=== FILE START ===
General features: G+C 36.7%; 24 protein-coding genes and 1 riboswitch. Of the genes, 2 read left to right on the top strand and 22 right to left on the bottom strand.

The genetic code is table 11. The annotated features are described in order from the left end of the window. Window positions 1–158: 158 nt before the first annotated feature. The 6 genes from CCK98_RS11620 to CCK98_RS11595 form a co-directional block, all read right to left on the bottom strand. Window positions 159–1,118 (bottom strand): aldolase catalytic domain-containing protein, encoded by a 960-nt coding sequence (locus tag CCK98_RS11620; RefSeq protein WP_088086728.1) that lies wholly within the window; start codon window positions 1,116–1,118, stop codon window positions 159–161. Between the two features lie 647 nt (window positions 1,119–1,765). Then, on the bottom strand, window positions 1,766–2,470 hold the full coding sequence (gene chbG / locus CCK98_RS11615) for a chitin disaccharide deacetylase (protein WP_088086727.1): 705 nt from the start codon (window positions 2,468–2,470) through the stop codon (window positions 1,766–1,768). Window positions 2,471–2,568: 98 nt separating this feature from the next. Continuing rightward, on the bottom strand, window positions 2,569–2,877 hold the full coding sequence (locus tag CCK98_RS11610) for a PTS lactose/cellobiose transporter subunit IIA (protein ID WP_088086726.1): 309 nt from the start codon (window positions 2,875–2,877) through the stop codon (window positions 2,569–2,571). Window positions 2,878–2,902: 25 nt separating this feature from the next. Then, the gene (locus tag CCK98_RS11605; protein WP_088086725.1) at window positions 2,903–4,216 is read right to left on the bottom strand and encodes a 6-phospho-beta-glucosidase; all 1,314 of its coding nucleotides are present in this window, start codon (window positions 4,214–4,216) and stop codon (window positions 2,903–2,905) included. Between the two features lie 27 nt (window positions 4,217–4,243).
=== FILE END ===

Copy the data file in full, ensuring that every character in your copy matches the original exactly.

General features: G+C 36.7%; 24 protein-coding genes and 1 riboswitch. Of the genes, 2 read left to right on the top strand and 22 right to left on the bottom strand.

The genetic code is table 11. The annotated features are described in order from the left end of the window. Window positions 1–158: 158 nt before the first annotated feature. The 6 genes from CCK98_RS11620 to CCK98_RS11595 form a co-directional block, all read right to left on the bottom strand. Window positions 159–1,118 (bottom strand): aldolase catalytic domain-containing protein, encoded by a 960-nt coding sequence (locus tag CCK98_RS11620; RefSeq protein WP_088086728.1) that lies wholly within the window; start codon window positions 1,116–1,118, stop codon window positions 159–161. Between the two features lie 647 nt (window positions 1,119–1,765). Then, on the bottom strand, window positions 1,766–2,470 hold the full coding sequence (gene chbG / locus CCK98_RS11615) for a chitin disaccharide deacetylase (protein WP_088086727.1): 705 nt from the start codon (window positions 2,468–2,470) through the stop codon (window positions 1,766–1,768). Window positions 2,471–2,568: 98 nt separating this feature from the next. Continuing rightward, on the bottom strand, window positions 2,569–2,877 hold the full coding sequence (locus tag CCK98_RS11610) for a PTS lactose/cellobiose transporter subunit IIA (protein ID WP_088086726.1): 309 nt from the start codon (window positions 2,875–2,877) through the stop codon (window positions 2,569–2,571). Window positions 2,878–2,902: 25 nt separating this feature from the next. Then, the gene (locus tag CCK98_RS11605; protein WP_088086725.1) at window positions 2,903–4,216 is read right to left on the bottom strand and encodes a 6-phospho-beta-glucosidase; all 1,314 of its coding nucleotides are present in this window, start codon (window positions 4,214–4,216) and stop codon (window positions 2,903–2,905) included. Between the two features lie 27 nt (window positions 4,217–4,243).